In The Pencil: A History of Design and Circumstance (1990), Henry Petroski points out that Henry David Thoureau left out one crucial item when he made a list of supplies for a twelve-day stay in the Maine woods:
According to his friend Ralph Waldo Emerson, Thoreau seems always to have carried, "in his pocket, his diary and pencil." So why did Thoreau — who had worked with his father to produce the very best lead pencils manufactured in America in the 1840s — neglect to list even one among the essential things to take on an excursion? Perhaps the very object with which he may have been drafting his list was too close to him, too familiar a part of his own everyday outfit, too integral a part of his livelihood, too common a thing for him to think to mention.When my daughter Rachel made a list of supplies for an imaginary camping trip (at the age of six or seven, I think), she was careful to include the blue crayon with which she wrote her list. This list has been on a wall in my office for many years; I thought it would be fun to scan it and post it here.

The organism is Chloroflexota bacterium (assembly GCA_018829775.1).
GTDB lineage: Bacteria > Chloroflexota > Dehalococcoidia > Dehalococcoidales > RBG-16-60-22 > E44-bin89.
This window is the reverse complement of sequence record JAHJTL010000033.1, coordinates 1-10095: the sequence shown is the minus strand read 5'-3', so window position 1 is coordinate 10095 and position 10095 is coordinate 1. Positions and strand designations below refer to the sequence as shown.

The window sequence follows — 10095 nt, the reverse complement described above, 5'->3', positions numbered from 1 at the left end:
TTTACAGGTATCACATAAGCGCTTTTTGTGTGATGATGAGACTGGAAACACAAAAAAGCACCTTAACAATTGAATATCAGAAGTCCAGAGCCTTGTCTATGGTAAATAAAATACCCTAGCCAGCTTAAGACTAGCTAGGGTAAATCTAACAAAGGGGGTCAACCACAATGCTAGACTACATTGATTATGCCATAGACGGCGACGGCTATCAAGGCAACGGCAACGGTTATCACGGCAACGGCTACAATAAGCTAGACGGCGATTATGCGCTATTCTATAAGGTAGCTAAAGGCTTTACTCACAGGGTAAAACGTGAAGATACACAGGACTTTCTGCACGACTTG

[List reproduced with permission of Rachel Leddy]
The list now appears in Sasha Cagen's anthology To-Do List: From Buying Milk to Finding a Soul Mate, What Our Lists Reveal About Us (New York: Touchstone, 2007).